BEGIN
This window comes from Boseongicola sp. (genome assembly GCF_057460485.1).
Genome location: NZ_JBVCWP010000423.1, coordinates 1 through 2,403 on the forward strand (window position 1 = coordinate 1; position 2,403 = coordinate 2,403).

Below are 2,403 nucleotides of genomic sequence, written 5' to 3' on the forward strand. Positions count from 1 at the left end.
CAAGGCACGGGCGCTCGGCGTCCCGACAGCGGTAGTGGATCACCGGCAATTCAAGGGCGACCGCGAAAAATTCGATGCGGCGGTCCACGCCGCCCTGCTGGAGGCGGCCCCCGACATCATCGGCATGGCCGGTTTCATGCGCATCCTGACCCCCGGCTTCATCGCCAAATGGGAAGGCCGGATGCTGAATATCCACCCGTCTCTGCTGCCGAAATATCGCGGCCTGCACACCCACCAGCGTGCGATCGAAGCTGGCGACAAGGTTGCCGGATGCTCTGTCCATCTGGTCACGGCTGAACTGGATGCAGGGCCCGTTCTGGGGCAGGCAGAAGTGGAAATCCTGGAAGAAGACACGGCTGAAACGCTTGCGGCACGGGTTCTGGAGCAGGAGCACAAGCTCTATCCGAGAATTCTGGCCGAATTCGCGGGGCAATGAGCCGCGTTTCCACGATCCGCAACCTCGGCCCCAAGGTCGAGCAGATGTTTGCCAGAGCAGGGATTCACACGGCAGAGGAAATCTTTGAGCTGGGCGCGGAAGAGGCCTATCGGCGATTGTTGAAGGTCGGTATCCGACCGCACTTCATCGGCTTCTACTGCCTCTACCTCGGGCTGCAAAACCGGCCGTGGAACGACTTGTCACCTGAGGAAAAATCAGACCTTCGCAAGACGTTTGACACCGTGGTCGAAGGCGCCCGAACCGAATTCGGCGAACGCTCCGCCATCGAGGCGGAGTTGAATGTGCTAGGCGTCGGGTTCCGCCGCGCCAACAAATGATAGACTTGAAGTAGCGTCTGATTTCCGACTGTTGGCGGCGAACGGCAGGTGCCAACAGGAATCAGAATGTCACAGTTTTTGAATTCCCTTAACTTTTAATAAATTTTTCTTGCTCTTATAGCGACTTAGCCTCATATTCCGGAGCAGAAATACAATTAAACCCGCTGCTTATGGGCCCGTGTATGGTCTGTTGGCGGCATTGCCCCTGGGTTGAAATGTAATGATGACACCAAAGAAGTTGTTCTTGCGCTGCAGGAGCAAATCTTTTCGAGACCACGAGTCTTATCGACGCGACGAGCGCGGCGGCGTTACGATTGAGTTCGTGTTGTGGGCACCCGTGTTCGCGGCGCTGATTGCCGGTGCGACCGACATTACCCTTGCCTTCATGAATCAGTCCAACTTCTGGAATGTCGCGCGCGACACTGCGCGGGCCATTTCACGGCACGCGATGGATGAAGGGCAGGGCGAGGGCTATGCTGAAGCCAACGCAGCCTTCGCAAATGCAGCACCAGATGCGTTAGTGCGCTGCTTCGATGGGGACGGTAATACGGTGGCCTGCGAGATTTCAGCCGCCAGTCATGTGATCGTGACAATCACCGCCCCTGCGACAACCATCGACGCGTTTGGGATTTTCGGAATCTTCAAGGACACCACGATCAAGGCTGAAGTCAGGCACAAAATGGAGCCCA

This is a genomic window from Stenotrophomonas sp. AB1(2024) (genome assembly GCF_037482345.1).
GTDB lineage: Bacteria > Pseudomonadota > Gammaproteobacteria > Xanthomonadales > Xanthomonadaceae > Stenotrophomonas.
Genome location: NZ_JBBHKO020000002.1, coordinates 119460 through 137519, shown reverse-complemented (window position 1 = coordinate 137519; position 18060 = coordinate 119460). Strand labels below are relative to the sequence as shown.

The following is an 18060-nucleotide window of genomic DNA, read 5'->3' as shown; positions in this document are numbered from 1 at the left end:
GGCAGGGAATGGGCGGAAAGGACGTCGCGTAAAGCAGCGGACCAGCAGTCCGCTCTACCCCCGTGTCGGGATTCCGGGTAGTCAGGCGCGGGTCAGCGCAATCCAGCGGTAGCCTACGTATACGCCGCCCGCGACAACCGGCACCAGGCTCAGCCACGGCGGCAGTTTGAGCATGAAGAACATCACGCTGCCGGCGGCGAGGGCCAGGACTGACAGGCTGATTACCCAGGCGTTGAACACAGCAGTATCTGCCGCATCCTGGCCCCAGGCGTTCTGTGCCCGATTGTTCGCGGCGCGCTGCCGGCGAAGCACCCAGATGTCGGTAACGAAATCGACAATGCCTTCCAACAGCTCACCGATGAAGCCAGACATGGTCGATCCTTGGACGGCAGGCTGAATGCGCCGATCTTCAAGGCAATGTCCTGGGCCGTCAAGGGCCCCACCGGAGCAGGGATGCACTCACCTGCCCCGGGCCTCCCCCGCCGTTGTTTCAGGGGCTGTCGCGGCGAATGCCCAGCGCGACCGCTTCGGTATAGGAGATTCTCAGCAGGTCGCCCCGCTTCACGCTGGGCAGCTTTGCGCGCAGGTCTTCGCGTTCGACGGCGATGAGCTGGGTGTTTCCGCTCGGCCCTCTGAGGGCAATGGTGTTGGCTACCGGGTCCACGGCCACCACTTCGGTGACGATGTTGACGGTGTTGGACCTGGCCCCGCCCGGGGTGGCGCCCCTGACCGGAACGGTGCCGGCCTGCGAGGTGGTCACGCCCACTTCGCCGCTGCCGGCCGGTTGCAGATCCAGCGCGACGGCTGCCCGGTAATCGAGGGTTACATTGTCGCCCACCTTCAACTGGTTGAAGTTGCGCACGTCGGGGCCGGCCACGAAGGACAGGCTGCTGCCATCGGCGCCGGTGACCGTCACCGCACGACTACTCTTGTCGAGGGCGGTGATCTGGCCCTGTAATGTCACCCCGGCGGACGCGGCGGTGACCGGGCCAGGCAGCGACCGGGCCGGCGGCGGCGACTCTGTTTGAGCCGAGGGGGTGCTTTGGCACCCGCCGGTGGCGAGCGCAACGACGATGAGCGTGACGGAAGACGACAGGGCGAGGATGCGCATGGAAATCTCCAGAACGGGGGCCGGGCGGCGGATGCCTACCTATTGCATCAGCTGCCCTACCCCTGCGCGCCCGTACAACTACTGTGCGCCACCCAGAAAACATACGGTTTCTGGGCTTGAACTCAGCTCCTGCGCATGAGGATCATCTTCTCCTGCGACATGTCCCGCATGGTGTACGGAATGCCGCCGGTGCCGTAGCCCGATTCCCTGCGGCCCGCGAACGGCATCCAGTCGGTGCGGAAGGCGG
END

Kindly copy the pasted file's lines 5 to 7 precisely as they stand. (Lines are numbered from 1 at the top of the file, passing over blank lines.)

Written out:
This is a genomic window from Stenotrophomonas sp. AB1(2024) (genome assembly GCF_037482345.1).
GTDB lineage: Bacteria > Pseudomonadota > Gammaproteobacteria > Xanthomonadales > Xanthomonadaceae > Stenotrophomonas.
Genome location: NZ_JBBHKO020000002.1, coordinates 119460 through 137519, shown reverse-complemented (window position 1 = coordinate 137519; position 18060 = coordinate 119460). Strand labels below are relative to the sequence as shown.